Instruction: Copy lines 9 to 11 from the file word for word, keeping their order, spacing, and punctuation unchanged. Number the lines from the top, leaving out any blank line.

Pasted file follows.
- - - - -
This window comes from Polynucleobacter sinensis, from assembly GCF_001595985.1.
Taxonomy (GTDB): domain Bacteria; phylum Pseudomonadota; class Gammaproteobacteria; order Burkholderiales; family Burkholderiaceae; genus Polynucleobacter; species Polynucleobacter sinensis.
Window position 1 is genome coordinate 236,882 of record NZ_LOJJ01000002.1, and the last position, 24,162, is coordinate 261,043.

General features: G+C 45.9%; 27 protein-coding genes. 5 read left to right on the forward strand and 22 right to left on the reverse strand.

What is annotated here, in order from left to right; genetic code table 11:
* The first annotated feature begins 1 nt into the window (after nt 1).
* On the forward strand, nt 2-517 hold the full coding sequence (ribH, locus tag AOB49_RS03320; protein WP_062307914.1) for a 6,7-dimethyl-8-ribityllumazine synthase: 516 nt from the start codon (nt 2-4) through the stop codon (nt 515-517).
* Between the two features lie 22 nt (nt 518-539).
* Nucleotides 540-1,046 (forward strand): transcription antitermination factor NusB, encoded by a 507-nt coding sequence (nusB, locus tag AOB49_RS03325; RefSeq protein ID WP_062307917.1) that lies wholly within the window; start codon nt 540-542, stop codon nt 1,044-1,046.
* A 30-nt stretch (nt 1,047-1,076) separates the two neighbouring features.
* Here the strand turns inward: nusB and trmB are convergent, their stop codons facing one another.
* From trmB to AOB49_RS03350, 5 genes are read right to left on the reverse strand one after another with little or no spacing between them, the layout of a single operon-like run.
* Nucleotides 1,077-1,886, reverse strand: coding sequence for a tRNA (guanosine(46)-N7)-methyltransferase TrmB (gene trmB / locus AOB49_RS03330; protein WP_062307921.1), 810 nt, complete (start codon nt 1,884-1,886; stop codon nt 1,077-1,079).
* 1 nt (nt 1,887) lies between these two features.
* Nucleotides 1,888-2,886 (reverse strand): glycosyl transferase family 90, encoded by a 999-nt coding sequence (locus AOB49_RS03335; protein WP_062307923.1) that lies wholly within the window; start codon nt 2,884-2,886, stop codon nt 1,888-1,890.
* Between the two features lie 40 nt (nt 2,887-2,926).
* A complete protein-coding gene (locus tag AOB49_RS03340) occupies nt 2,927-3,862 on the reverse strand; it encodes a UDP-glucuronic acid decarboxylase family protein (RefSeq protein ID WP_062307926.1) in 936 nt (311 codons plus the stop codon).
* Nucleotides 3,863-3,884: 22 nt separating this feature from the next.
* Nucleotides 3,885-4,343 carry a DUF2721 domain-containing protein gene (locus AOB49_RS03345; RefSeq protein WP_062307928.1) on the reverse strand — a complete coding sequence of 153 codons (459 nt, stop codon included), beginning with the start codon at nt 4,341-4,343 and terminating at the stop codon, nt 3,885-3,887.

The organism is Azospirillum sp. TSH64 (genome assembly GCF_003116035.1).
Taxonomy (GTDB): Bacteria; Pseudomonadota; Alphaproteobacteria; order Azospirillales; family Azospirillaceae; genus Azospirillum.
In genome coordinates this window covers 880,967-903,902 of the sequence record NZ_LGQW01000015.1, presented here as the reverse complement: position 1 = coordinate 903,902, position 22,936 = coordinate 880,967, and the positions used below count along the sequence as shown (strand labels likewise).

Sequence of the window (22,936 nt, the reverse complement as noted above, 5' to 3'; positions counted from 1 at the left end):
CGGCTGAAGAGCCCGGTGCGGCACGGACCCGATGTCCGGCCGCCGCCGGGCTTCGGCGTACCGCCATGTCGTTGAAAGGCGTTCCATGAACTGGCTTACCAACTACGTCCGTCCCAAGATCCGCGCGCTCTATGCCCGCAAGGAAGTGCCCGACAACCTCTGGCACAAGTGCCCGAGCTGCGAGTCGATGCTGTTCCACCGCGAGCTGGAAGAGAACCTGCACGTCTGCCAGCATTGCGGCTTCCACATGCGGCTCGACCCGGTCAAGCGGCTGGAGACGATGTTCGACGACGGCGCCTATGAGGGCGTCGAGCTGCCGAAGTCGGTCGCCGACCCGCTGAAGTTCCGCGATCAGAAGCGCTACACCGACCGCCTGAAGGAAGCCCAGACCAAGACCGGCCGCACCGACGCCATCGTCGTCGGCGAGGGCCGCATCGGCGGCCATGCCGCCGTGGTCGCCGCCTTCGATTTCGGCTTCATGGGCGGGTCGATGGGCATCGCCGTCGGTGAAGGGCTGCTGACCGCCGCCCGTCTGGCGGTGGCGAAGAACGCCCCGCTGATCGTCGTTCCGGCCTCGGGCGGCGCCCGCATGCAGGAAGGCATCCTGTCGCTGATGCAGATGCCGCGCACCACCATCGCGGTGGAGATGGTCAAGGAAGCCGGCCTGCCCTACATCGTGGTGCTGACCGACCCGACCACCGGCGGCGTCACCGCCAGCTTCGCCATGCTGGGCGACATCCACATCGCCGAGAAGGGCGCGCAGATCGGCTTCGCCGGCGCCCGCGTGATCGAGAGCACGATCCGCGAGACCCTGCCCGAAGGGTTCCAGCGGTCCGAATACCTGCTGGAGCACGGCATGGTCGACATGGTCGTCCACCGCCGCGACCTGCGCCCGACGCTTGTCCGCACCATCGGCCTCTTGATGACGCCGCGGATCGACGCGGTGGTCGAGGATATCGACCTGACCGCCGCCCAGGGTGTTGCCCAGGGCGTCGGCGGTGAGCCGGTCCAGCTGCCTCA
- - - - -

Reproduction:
* Nucleotides 540-1,046 (forward strand): transcription antitermination factor NusB, encoded by a 507-nt coding sequence (nusB, locus tag AOB49_RS03325; RefSeq protein ID WP_062307917.1) that lies wholly within the window; start codon nt 540-542, stop codon nt 1,044-1,046.
* A 30-nt stretch (nt 1,047-1,076) separates the two neighbouring features.
* Here the strand turns inward: nusB and trmB are convergent, their stop codons facing one another.